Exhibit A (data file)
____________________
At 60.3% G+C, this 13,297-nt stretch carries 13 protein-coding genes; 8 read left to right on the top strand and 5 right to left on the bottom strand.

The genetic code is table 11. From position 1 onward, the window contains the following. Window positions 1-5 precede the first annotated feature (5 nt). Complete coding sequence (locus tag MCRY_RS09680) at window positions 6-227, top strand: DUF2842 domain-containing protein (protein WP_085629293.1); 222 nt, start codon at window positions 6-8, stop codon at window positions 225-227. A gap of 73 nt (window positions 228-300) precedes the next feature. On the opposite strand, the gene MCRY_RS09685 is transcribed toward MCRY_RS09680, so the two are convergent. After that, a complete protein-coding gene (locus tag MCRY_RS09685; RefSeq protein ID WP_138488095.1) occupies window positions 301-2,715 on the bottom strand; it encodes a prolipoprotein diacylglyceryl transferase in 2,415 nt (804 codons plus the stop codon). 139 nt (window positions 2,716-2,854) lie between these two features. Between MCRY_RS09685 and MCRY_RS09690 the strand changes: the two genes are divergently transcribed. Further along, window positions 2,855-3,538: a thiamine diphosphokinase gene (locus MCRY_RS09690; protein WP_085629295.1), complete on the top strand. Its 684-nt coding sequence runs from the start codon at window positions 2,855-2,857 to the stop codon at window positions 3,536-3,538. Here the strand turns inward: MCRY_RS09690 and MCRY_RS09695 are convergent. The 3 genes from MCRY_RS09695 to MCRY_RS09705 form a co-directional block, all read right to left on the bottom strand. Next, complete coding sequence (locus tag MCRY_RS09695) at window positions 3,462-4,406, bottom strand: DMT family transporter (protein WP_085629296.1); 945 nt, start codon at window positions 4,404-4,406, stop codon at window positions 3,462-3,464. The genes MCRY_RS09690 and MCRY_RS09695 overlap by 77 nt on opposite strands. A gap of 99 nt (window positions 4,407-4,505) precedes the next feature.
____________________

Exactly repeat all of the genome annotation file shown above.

At 60.3% G+C, this 13,297-nt stretch carries 13 protein-coding genes; 8 read left to right on the top strand and 5 right to left on the bottom strand.

The genetic code is table 11. From position 1 onward, the window contains the following. Window positions 1-5 precede the first annotated feature (5 nt). Complete coding sequence (locus tag MCRY_RS09680) at window positions 6-227, top strand: DUF2842 domain-containing protein (protein WP_085629293.1); 222 nt, start codon at window positions 6-8, stop codon at window positions 225-227. A gap of 73 nt (window positions 228-300) precedes the next feature. On the opposite strand, the gene MCRY_RS09685 is transcribed toward MCRY_RS09680, so the two are convergent. After that, a complete protein-coding gene (locus tag MCRY_RS09685; RefSeq protein ID WP_138488095.1) occupies window positions 301-2,715 on the bottom strand; it encodes a prolipoprotein diacylglyceryl transferase in 2,415 nt (804 codons plus the stop codon). 139 nt (window positions 2,716-2,854) lie between these two features. Between MCRY_RS09685 and MCRY_RS09690 the strand changes: the two genes are divergently transcribed. Further along, window positions 2,855-3,538: a thiamine diphosphokinase gene (locus MCRY_RS09690; protein WP_085629295.1), complete on the top strand. Its 684-nt coding sequence runs from the start codon at window positions 2,855-2,857 to the stop codon at window positions 3,536-3,538. Here the strand turns inward: MCRY_RS09690 and MCRY_RS09695 are convergent. The 3 genes from MCRY_RS09695 to MCRY_RS09705 form a co-directional block, all read right to left on the bottom strand. Next, complete coding sequence (locus tag MCRY_RS09695) at window positions 3,462-4,406, bottom strand: DMT family transporter (protein WP_085629296.1); 945 nt, start codon at window positions 4,404-4,406, stop codon at window positions 3,462-3,464. The genes MCRY_RS09690 and MCRY_RS09695 overlap by 77 nt on opposite strands. A gap of 99 nt (window positions 4,407-4,505) precedes the next feature.